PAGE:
An email concerning offensive Halloween costumes has sent Yale University into disarray, sparking a debate over free speech, safe spaces, and the treatment of minority students.
Yale president Peter Salovey reported feeling "deeply troubled" after meeting with a group of black students who were "in great distress." The group was expressing concerns that the university was not doing its part to meet the needs of minority students, writes Liam Stack for The New York Times.
"The experiences they shared went beyond the incidents of the last few days," he said in a statement. "Their concerns and cries for help made clear that some students find life on our campus profoundly difficult."
The Halloween costume controversy began last month when an email was sent by the university's Intercultural Affairs Committee to the entire student body, requesting that students try not to wear costumes that could be viewed as "culturally unaware and insensitive." The email went on to make specific mention of steering clear of feathered headdresses, turbans, or blackface.
In response, faculty member Erika Christakis, who is also a dormitory administrator, wrote an email to the students living in her residence hall, arguing that students should be able to dress up as whomever or whatever they want, even if it ends up offending someone. Using an example she took from her experience as an early childhood educator, she questioned whether a blonde toddler should not be allowed to dress up as an African-American or Asian Disney character.
The email caused an uproar among students at the college, as hundreds signed an open letter chastising Christakis's argument that "free speech and the ability to tolerate offence" should take precedence.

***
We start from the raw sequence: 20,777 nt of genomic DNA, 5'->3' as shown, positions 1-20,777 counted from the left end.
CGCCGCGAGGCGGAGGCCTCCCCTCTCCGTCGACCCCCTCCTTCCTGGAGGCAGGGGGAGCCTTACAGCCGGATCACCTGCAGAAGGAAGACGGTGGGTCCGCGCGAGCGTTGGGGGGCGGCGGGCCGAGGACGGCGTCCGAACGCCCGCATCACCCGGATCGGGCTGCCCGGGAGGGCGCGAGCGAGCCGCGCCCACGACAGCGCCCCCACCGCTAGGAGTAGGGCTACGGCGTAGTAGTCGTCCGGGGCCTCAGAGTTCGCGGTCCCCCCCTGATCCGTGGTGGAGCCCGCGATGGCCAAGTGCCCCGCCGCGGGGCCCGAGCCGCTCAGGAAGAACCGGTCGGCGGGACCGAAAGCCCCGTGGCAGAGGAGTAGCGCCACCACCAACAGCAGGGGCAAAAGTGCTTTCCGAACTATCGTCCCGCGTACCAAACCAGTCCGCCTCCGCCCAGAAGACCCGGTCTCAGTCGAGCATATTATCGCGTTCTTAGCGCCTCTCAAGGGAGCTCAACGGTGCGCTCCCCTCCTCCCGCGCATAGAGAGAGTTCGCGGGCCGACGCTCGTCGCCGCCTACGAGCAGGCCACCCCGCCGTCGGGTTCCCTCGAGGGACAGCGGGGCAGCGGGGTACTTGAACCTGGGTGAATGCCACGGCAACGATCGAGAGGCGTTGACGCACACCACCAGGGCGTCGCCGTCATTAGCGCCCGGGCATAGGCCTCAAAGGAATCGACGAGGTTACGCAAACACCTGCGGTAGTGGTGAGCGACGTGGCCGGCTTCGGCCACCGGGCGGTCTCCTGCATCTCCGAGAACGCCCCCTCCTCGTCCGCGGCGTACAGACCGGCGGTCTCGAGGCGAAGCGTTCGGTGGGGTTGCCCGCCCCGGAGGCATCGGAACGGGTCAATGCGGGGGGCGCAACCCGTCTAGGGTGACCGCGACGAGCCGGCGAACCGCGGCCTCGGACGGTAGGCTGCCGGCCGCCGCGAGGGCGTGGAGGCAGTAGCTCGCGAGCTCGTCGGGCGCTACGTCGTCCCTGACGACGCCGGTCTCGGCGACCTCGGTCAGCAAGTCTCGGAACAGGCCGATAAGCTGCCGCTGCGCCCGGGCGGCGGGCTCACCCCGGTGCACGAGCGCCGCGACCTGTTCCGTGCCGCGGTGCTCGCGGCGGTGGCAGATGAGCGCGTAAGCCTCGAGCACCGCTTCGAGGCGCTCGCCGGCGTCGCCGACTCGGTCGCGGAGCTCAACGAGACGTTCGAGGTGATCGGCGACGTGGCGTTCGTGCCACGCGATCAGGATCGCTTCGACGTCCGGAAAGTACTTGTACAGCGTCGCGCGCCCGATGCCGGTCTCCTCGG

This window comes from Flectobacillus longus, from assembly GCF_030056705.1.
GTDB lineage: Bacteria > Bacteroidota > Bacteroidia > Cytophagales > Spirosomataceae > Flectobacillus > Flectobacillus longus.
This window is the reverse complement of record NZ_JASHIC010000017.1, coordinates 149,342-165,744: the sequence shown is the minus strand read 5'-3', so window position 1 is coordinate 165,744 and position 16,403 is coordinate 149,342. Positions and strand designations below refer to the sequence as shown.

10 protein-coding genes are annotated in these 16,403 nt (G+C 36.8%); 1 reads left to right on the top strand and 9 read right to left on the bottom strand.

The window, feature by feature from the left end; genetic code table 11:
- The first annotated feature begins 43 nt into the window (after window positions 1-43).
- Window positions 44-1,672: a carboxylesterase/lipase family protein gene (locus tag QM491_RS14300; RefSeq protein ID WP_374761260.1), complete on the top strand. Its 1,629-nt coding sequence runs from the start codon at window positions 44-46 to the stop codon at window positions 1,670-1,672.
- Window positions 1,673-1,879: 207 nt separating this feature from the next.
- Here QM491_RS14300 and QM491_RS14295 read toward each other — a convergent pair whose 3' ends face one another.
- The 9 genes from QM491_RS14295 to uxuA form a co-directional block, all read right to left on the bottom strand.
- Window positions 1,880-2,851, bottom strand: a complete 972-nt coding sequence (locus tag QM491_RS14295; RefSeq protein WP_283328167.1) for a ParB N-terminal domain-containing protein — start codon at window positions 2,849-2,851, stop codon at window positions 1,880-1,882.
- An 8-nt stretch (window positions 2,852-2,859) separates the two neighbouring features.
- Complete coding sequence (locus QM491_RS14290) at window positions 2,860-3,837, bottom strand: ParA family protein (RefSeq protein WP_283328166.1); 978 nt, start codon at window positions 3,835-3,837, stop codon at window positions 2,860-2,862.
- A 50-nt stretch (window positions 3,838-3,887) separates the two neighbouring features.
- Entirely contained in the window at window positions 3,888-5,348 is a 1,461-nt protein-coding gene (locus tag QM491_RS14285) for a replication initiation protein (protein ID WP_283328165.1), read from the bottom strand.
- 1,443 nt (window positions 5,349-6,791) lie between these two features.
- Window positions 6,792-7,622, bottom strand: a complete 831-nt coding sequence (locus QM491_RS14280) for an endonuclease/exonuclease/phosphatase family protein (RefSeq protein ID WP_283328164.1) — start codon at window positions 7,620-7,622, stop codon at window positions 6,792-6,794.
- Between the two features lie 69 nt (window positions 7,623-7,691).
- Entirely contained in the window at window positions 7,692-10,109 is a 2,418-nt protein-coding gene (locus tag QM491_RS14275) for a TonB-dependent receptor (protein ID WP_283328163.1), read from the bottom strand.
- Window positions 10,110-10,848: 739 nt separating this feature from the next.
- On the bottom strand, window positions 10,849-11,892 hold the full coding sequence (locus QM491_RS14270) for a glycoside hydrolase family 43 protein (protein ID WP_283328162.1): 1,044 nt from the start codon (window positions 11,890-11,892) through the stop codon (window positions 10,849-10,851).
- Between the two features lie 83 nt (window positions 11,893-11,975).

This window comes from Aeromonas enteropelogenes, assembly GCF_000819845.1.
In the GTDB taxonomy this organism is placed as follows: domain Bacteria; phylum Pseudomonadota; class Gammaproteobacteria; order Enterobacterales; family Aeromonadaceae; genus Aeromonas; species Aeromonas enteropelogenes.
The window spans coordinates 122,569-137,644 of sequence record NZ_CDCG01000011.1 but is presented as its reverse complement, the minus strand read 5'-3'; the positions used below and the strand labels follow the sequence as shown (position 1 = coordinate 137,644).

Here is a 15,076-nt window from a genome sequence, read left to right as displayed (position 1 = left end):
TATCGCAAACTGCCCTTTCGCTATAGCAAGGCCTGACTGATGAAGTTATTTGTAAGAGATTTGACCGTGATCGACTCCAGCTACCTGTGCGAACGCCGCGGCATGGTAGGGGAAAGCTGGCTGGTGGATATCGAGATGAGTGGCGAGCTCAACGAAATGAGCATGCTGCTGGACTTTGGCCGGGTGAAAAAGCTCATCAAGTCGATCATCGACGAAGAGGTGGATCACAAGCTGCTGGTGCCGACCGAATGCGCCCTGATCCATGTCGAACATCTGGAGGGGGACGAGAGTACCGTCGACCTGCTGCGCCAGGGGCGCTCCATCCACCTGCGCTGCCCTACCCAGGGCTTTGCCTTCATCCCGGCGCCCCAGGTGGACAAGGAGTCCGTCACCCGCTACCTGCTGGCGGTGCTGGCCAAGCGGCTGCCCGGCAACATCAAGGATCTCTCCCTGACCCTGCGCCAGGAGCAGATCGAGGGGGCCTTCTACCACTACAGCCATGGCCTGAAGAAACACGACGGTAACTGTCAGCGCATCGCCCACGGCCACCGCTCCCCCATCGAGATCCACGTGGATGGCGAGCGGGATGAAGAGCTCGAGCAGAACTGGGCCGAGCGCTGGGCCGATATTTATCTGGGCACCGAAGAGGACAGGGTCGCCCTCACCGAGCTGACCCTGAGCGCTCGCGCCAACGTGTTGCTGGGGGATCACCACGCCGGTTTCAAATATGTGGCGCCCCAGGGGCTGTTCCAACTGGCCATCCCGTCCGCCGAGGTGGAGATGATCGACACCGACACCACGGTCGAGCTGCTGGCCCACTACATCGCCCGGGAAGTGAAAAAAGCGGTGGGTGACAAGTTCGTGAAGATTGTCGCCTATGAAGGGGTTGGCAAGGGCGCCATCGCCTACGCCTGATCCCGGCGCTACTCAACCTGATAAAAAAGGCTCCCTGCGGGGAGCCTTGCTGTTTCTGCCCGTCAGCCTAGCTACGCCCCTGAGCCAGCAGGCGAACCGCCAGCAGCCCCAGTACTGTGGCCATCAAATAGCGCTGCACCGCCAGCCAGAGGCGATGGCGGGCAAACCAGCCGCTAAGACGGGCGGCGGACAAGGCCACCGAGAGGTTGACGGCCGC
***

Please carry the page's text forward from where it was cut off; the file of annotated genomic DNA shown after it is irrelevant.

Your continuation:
The email was responsible for at least one heated argument in which Christakis's husband Nicholas, who is also a faculty member, found himself being pushed to apologize on behalf of his wife by a large group of students who argued that they did not have a "safe space" at the school.
A video posted to YouTube by a free speech group showed the students cursing and yelling at him after he refused to apologize. The video had been viewed over 450,000 times as of Sunday, writes Katie Waldman for Stack.
Racial debates have intensified on college compuses across the country over the last year. Last month, the president of the University of Louisville was pictured with a group of friends wearing ponchos, sombreros and mustaches for their Mexican-themed Halloween costumes. He later apologized to students for his actions.
A separate instance found at least 30 black football players at the University of Missouri refusing to play unless the president resigned because of perceived mishandling of previous racial incidents at the school. The school's president, Tim Wolfe, submitted his resignation on Monday.